US government sued over access to Trump-era Treasury chief Mnuchin's Middle East travel expenses
An accountability watchdog organisation is suing the US Treasury Department over access to records on the costs of Steven Mnuchin’s trips to countries in the Middle East and any communication he had with sovereign wealth funds in the region.
Citizens For Responsibility and Ethics in Washington (CREW), an accountability watchdog organisation, filed the lawsuit on 18 May, around two months after they filed a Freedom of Information Act request to access these records with no response. This follows news in late February that Mnuchin was starting a Middle East-focused investment fund.
"People deserve to know if he was using his position for his future endeavors," Jenna Grande, press secretary for CREW told The New Arab.
"The documents will give us a better picture of what’s going on," she said. "We haven’t heard a response. That’s why we’re suing."
Prior to the end of his work as treasury secretary in Donald Trump’s administration, he took trips to the UAE, Saudi Arabia, and Qatar. In October, he was part of a delegation to the region to expand commercial ties following the Abraham Accords, which saw several Arab countries - including the UAE and Bahrain - normalise relations with Israel. The Gulf holds some of the world's largest sovereign wealth funds, largely due to their oil wealth.
According to the lawsuit: "The reports of Mnuchin’s planned investment effort, coming so soon after leaving office, raise concerns over whether Mnuchin’s future pursuits may have influenced Trump administration policy."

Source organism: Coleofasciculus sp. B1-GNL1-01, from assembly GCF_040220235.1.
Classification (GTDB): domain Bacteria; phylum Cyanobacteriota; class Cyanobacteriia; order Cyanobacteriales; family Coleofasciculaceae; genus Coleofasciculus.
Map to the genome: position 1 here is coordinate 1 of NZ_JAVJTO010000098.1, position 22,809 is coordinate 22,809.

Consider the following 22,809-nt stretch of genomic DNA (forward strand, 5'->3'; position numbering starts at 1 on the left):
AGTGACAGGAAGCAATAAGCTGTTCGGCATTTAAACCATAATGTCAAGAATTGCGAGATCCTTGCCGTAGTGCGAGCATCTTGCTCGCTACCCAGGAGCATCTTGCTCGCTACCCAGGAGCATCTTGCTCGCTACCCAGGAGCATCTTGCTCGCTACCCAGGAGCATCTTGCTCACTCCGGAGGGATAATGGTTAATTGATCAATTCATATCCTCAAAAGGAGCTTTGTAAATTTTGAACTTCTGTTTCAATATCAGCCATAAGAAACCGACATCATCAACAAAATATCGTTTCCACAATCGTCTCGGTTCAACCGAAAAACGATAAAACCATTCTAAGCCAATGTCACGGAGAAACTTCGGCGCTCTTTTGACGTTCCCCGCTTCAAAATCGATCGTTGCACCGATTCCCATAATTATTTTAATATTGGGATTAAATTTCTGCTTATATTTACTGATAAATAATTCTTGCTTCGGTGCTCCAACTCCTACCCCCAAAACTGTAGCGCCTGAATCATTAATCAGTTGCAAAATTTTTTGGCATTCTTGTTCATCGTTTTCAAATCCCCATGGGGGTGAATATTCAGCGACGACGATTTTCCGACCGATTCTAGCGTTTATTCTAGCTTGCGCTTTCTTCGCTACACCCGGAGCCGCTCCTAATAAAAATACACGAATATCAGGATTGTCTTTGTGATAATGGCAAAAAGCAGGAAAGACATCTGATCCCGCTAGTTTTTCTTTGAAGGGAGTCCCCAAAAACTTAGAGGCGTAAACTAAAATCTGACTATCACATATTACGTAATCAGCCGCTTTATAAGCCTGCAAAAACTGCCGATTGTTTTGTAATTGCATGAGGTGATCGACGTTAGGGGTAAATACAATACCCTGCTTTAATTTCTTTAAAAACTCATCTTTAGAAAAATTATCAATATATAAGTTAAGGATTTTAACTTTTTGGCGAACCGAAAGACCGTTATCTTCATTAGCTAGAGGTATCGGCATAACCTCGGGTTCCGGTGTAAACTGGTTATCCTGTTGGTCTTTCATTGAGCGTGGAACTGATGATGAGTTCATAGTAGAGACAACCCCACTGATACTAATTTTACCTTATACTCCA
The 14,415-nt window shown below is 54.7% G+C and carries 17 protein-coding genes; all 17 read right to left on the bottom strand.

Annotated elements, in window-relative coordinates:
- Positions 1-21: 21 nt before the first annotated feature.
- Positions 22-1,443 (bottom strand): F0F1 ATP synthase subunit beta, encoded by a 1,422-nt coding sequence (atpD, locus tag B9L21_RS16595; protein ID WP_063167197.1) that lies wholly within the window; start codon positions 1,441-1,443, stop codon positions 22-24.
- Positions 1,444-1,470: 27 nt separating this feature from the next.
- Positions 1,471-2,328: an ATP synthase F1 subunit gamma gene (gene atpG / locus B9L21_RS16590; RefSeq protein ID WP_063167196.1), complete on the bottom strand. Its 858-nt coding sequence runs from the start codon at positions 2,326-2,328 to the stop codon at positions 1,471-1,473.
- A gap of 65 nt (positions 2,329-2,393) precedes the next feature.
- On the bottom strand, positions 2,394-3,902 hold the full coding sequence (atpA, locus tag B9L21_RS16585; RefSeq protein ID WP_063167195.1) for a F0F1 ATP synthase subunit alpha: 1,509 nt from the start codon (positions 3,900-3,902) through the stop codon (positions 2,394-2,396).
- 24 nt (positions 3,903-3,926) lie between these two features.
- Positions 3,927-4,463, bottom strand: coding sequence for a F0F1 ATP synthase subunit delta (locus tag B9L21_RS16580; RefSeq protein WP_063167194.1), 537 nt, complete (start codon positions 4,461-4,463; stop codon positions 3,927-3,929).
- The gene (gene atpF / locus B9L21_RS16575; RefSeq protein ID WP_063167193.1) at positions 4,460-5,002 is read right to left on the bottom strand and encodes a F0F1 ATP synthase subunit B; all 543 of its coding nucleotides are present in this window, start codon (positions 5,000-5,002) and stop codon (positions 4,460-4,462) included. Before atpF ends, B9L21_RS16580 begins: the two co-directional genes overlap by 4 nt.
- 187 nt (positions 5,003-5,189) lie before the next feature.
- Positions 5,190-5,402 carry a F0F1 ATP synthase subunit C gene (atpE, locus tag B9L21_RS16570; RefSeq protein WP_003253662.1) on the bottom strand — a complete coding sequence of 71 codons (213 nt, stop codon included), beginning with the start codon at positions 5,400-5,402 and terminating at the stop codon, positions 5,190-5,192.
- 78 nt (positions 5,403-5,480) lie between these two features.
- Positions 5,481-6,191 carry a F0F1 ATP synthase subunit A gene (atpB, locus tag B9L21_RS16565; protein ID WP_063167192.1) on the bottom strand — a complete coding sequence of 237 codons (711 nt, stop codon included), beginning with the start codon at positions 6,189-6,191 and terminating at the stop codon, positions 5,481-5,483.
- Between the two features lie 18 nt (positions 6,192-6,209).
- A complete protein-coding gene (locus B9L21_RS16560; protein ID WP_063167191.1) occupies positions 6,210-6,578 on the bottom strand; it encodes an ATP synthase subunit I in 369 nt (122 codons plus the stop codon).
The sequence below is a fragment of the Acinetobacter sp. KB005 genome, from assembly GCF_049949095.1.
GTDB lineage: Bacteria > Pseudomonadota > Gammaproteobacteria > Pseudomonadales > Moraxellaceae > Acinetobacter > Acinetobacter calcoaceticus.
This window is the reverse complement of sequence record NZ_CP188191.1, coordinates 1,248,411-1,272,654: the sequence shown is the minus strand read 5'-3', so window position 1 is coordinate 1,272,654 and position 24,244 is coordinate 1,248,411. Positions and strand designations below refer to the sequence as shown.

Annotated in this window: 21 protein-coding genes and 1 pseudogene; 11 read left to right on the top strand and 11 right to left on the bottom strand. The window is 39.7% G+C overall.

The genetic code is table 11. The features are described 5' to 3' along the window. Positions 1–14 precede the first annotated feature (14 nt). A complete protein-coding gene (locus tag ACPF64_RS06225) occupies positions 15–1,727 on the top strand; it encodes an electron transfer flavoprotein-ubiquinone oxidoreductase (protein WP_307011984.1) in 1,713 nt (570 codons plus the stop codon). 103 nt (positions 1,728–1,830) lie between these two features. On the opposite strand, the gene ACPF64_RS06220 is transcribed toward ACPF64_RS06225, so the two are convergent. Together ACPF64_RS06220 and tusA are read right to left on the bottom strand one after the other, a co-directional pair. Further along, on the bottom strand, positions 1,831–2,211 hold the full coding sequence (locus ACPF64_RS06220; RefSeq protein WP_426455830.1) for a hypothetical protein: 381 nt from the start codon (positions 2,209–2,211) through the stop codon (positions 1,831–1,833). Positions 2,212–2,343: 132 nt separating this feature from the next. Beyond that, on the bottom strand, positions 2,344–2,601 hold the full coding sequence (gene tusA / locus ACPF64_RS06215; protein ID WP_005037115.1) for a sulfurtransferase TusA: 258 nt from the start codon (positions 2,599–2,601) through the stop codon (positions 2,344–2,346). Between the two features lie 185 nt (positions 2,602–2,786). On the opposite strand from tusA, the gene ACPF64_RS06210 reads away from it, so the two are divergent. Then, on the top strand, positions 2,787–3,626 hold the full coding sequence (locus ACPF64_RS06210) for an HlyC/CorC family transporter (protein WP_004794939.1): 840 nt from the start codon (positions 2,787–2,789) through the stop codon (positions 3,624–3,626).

Just over a month after he left office, The Washington Post reported that Mnuchin was in the process of hiring for a new Middle East-focused investment firm specialising in technology, entertainment, and other sectors. This raised questions over his recent travels to the region.
Since the news of Mnuchin’s investment fund was first reported, there does not appear to be any new information about the alleged firm available online.
Mnuchin’s post-White House endeavors related to politics would not necessarily be illegal in the context of the Trump presidency. On 20 January, in the early morning of his final day in office, Trump rescinded his Ethics Order, meaning that members of his administration would immediately be allowed to work as lobbyists or represent foreign countries by nullifying their ethics pledges.
At the time, CREW’s Executive Director Noah Bookbinder stated: "By rescinding his ethics order and letting his staffers immediately become lobbyists, the man who pledged to drain the swamp took a giant step to fill it. You don’t do things you’re proud of last-minute in the middle of the night when you hope no one is watching."
Brooke Anderson is The New Arab's correspondent in Washington D.C., covering US and international politics, business and culture
Follow her on Twitter: @Brookethenews